Surface Organelles Assembled by Secretion Systems of Gram-negative Bacteria: Diversity in Structure and Function

FEMS Microbiol Rev. 2012 Nov;36(6):1046-82. doi: 10.1111/j.1574-6976.2012.00342.x. Epub 2012 May 24.

Abstract

Gram-negative bacteria express a wide variety of organelles on their cell surface. These surface structures may be the end products of secretion systems, such as the hair-like fibers assembled by the chaperone/usher (CU) and type IV pilus pathways, which generally function in adhesion to surfaces and bacterial-bacterial and bacterial-host interactions. Alternatively, the surface organelles may be integral components of the secretion machinery itself, such as the needle complex and pilus extensions formed by the type III and type IV secretion systems, which function in the delivery of bacterial effectors inside host cells. Bacterial surface structures perform functions critical for pathogenesis and have evolved to withstand forces exerted by the external environment and cope with defenses mounted by the host immune system. Given their essential roles in pathogenesis and exposed nature, bacterial surface structures also make attractive targets for therapeutic intervention. This review will describe the structure and function of surface organelles assembled by four different Gram-negative bacterial secretion systems: the CU pathway, the type IV pilus pathway, and the type III and type IV secretion systems.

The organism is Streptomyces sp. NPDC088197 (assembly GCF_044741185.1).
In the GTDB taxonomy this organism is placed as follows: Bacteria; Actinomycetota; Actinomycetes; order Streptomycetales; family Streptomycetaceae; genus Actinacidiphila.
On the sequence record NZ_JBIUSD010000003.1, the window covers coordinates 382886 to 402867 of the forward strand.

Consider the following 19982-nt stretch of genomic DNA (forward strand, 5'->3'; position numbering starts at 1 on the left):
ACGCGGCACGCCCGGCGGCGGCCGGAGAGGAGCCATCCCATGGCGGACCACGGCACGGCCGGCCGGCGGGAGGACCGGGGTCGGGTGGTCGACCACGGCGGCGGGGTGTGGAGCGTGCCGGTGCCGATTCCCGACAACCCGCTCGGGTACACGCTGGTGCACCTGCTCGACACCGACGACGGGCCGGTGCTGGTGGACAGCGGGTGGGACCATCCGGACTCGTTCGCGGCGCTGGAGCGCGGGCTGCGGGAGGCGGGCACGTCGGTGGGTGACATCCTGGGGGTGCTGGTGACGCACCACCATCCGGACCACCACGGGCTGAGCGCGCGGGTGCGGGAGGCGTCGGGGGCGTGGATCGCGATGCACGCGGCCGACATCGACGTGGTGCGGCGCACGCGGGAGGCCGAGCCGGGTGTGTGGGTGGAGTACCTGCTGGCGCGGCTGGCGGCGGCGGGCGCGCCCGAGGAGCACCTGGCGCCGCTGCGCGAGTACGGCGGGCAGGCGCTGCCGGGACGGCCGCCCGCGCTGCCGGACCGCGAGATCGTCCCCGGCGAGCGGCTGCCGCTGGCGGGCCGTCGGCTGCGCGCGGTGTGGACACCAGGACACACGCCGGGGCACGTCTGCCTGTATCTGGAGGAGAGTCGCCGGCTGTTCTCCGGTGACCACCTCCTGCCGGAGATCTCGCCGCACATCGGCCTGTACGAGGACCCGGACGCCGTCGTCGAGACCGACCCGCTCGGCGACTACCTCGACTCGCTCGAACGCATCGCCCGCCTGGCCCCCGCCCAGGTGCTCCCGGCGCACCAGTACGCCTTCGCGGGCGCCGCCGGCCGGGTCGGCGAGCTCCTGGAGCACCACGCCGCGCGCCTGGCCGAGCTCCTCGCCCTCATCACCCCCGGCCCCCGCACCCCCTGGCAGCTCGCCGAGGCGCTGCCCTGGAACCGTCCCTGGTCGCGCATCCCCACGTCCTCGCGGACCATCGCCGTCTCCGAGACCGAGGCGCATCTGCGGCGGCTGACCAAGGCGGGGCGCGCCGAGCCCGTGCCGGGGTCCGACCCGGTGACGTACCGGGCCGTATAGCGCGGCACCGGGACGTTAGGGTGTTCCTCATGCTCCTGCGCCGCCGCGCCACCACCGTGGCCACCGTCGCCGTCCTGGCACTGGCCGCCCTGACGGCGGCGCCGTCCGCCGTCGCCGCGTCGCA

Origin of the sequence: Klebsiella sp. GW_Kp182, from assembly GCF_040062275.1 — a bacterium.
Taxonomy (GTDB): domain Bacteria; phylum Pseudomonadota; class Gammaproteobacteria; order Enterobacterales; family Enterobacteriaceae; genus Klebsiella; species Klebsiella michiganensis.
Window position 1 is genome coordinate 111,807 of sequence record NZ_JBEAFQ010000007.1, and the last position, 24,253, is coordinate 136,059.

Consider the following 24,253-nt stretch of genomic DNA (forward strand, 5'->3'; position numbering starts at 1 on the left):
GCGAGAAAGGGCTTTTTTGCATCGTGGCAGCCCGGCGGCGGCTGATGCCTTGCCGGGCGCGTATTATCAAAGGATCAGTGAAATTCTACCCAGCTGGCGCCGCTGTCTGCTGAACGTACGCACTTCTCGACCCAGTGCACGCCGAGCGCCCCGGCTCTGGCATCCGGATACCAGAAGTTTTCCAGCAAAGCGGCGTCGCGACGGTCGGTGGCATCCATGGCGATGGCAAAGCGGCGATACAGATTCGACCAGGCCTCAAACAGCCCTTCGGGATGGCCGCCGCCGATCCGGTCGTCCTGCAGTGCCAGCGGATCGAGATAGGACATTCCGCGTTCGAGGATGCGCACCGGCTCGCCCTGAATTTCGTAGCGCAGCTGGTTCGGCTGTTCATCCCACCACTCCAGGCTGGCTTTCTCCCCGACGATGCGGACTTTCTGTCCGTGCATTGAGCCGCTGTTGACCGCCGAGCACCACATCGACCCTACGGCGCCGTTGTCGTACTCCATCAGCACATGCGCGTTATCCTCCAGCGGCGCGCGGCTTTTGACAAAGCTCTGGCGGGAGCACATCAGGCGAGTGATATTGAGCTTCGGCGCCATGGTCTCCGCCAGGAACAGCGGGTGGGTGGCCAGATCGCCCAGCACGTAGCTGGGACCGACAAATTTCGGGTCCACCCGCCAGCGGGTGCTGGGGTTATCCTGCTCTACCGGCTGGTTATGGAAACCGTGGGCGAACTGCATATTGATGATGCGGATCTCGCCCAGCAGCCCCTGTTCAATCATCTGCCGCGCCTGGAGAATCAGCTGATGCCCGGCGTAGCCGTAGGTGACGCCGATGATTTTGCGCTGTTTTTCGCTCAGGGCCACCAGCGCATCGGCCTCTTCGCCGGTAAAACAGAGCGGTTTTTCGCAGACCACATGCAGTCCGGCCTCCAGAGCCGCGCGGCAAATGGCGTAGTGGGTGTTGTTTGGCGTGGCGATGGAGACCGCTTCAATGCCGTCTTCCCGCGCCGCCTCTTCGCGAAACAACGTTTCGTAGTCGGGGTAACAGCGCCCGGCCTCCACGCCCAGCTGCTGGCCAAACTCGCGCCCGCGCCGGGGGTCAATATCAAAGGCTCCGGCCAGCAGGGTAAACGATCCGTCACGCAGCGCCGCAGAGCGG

Publication types

  • Research Support, N.I.H., Extramural
  • Research Support, Non-U.S. Gov't
  • Review

MeSH terms

  • Bacterial Proteins
  • Bacterial Secretion Systems / physiology*
  • Cell Membrane / physiology
  • Fimbriae, Bacterial / physiology*
  • Gram-Negative Bacteria / cytology
  • Gram-Negative Bacteria / physiology*
  • Molecular Chaperones
  • Organelles / physiology*
  • Structure-Activity Relationship

Substances

  • Bacterial Proteins
  • Bacterial Secretion Systems
  • Molecular Chaperones